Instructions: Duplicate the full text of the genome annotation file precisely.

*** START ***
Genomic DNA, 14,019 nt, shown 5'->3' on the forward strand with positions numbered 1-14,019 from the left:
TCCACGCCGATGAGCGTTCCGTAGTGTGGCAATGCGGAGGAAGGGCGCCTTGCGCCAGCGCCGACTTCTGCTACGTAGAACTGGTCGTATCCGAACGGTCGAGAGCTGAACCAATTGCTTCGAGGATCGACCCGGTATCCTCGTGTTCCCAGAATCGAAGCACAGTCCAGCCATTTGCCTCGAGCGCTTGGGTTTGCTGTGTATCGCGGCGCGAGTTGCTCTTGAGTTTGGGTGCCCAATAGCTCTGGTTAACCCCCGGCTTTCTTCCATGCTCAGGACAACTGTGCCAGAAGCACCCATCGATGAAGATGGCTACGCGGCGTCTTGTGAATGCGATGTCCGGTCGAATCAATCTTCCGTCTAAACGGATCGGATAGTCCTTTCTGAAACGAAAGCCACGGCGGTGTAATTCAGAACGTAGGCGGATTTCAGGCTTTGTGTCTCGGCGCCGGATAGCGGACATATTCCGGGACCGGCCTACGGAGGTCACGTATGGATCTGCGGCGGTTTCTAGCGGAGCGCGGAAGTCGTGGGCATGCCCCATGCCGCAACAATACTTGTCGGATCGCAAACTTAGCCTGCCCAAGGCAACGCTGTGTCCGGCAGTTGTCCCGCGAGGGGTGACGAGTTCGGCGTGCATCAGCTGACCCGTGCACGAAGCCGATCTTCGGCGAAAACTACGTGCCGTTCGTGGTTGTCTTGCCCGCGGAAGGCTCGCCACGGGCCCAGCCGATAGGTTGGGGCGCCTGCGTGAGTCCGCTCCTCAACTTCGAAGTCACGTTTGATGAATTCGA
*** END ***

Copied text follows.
Genomic DNA, 14,019 nt, shown 5'->3' on the forward strand with positions numbered 1-14,019 from the left:
TCCACGCCGATGAGCGTTCCGTAGTGTGGCAATGCGGAGGAAGGGCGCCTTGCGCCAGCGCCGACTTCTGCTACGTAGAACTGGTCGTATCCGAACGGTCGAGAGCTGAACCAATTGCTTCGAGGATCGACCCGGTATCCTCGTGTTCCCAGAATCGAAGCACAGTCCAGCCATTTGCCTCGAGCGCTTGGGTTTGCTGTGTATCGCGGCGCGAGTTGCTCTTGAGTTTGGGTGCCCAATAGCTCTGGTTAACCCCCGGCTTTCTTCCATGCTCAGGACAACTGTGCCAGAAGCACCCATCGATGAAGATGGCTACGCGGCGTCTTGTGAATGCGATGTCCGGTCGAATCAATCTTCCGTCTAAACGGATCGGATAGTCCTTTCTGAAACGAAAGCCACGGCGGTGTAATTCAGAACGTAGGCGGATTTCAGGCTTTGTGTCTCGGCGCCGGATAGCGGACATATTCCGGGACCGGCCTACGGAGGTCACGTATGGATCTGCGGCGGTTTCTAGCGGAGCGCGGAAGTCGTGGGCATGCCCCATGCCGCAACAATACTTGTCGGATCGCAAACTTAGCCTGCCCAAGGCAACGCTGTGTCCGGCAGTTGTCCCGCGAGGGGTGACGAGTTCGGCGTGCATCAGCTGACCCGTGCACGAAGCCGATCTTCGGCGAAAACTACGTGCCGTTCGTGGTTGTCTTGCCCGCGGAAGGCTCGCCACGGGCCCAGCCGATAGGTTGGGGCGCCTGCGTGAGTCCGCTCCTCAACTTCGAAGTCACGTTTGATGAATTCGA